The glossary explains some of the words used across this website and covers some key cancer and research terms, which primarily focus on lung cancer.


A standard measure of the amount of cigarettes a person has smoked during their lifetime. It is calculated by multiplying the number of packs of cigarettes smoked per day by the number of years a person has smoked. For example, one pack-year is equal to smoking one pack per day for one year, or two packs per day for half a year, and so on.1

Participation rate

The number of people invited for screening who attend a screening unit and undergo a scan. It is also referred to as ‘uptake’.2 See also ‘Organised screening’ and ‘Targeted screening’


The preliminary roll-out of an organised programme across designated sites or a geographic region. Pilots usually assess the performance of a programme rather than outcomes.3 The terms ‘pilot’, ‘feasibility study’ and ‘implementation study’ are often used interchangeably. Although definitions vary, they usually share common research objectives around the implementation of an intervention.4 See also ‘Feasibility study’ and ‘Implementation study’


A measurement of the burden of a disease in a population. It is the number of people who have a particular disease per 100,000 population at a specific point in time or during a specific period.5 See also ‘Incidence’

Primary prevention

A risk-reduction strategy that targets individuals before a disease first develops. For example, interventions may be designed to prevent exposure to risk factors for lung cancer, such as smoking.3 See also ‘Secondary prevention’ and ‘Risk factor’

Prospective study

A study that typically recruits a cohort of people before they receive an intervention, to see how they respond over a long period of time. These studies are designed to observe participant outcomes, such as new cases of lung cancer, and analyse this in relation to exposure to certain risk factors for a disease or an intervention, such as screening during the study period.6 For this reason, prospective studies usually have fewer potential sources of bias than retrospective studies.7 See also ‘Cohort studies’ and ‘Retrospective study’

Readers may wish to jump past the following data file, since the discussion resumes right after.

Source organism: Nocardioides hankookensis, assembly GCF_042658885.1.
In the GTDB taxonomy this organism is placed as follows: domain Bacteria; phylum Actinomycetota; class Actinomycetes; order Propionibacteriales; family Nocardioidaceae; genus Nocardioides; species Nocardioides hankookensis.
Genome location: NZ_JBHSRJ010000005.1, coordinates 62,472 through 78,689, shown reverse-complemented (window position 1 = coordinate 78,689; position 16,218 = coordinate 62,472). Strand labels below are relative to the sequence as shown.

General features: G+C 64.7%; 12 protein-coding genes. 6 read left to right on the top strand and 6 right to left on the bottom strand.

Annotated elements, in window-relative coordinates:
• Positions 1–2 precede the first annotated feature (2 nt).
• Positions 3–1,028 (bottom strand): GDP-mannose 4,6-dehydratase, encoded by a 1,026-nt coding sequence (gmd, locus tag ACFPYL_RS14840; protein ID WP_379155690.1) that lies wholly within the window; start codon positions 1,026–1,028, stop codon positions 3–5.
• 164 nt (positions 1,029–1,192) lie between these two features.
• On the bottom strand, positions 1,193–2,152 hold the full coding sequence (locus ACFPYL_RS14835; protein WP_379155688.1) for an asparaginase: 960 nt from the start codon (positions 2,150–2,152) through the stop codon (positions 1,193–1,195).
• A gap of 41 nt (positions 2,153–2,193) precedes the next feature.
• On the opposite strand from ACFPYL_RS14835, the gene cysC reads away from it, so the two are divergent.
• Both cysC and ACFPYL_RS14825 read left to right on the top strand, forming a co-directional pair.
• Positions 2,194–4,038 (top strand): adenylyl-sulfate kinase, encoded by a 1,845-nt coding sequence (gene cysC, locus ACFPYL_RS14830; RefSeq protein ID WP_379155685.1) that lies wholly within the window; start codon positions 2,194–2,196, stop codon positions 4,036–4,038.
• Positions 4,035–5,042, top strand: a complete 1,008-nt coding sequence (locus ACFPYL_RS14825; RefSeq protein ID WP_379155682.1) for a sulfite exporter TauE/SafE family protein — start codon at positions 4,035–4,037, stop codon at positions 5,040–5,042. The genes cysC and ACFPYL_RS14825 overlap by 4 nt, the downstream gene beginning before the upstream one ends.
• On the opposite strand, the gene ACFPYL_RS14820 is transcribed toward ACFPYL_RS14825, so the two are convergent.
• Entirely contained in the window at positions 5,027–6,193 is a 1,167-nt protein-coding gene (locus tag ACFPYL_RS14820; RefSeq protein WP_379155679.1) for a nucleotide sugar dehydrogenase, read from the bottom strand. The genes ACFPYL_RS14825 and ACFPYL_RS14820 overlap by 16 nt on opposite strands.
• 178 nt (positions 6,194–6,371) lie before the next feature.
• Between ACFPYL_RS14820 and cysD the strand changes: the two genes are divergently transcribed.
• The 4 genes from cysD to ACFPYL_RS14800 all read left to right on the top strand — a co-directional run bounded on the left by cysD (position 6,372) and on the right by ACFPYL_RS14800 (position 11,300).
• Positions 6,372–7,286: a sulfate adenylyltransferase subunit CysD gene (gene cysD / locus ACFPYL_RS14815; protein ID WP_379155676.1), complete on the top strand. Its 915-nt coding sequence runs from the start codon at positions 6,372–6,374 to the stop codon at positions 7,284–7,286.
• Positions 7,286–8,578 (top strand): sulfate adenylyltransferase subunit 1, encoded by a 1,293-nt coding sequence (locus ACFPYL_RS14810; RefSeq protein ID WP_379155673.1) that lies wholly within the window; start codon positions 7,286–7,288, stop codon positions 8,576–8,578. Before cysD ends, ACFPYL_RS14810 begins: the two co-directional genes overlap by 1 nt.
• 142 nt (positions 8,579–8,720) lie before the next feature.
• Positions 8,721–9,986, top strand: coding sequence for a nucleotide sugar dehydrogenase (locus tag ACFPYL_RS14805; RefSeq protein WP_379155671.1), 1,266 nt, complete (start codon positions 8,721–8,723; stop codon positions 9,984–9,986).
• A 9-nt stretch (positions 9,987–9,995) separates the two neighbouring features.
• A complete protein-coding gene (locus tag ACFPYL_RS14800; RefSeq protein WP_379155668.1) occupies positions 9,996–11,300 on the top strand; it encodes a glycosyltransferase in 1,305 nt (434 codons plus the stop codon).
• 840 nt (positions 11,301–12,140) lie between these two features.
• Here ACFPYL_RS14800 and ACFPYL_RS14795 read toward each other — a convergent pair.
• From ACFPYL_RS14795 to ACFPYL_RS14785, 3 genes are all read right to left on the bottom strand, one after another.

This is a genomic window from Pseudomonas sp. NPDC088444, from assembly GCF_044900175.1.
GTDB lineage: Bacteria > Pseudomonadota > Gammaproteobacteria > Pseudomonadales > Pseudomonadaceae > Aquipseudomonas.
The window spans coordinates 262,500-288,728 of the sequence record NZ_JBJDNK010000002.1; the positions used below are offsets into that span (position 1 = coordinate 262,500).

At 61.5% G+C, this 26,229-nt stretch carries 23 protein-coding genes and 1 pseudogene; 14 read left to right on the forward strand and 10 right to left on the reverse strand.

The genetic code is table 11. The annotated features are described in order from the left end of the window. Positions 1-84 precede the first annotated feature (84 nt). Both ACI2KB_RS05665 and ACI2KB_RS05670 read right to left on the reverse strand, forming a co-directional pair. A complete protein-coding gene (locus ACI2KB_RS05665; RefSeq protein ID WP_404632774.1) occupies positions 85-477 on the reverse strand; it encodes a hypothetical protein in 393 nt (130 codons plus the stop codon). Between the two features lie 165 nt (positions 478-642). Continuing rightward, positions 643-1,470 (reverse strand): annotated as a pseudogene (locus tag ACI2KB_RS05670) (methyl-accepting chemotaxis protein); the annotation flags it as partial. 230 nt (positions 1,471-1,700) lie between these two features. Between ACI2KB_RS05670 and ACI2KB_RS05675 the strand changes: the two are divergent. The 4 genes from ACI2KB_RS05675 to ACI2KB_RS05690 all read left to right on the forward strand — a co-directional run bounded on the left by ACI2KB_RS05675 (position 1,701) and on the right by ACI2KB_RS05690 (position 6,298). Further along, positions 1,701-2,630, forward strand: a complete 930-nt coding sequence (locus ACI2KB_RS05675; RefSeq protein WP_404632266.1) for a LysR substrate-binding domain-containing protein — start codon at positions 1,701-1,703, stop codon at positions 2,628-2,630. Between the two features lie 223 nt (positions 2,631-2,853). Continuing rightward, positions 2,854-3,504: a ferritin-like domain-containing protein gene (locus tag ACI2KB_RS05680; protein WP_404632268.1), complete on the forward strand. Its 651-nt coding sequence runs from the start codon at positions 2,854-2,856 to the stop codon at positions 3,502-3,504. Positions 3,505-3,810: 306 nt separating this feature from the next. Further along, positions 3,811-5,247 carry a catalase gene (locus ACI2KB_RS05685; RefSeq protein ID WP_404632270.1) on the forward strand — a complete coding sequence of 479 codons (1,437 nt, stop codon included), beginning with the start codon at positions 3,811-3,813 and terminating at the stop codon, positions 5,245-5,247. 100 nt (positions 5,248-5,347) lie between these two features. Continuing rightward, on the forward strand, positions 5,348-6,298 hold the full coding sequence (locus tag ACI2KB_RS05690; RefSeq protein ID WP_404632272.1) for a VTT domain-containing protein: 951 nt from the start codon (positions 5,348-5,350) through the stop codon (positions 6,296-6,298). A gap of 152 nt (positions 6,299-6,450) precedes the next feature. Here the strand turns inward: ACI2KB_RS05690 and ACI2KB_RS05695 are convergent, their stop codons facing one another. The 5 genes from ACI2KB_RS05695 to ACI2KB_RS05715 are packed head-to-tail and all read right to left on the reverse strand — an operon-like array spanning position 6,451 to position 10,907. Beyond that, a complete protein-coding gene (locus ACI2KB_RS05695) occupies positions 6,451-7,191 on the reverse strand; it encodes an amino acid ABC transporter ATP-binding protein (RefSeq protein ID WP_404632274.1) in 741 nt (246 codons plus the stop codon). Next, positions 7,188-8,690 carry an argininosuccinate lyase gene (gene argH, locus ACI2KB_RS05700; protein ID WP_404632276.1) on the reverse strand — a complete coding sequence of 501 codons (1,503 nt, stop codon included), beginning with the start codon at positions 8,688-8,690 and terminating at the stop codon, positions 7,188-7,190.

A term relating to anything that affects or might occur in the lungs.8


  1. National Cancer Institute. NCI Dictionary of Cancer Terms.  Available from: [Accessed 04/03/22]

  2. Baldwin DR, Brain K, Quaife S. 2021. Participation in lung cancer screening. Translational lung cancer research 10(2): 1091-98

  3. World Health Organization. 2020. WHO report on cancer: setting priorities, investing wisely and providing care for all. Geneva: WHO

  4. Abbott JH. 2014. The distinction between randomized clinical trials (RCTs) and preliminary feasibility and pilot studies: what they are and are not. Journal of Orthopaedic & Sports Physical Therapy 44(8): 555-58

  5. Global Lung Cancer Coalition. 2022. Glossary.  Available from: [Accessed 04/03/22]

  6. Ranganathan P, Aggarwal R. 2018. Study designs: Part 1 – An overview and classification. Perspect Clin Res 9(4): 184-86

  7. Norvell DC. 2010. Study types and bias: Don’t judge a study by the abstract’s conclusion alone. Evid Based Spine Care J 1(2): 7-10

  8. Merriam-Webster. Dictionary.  Available from: [Accessed 30/03/22]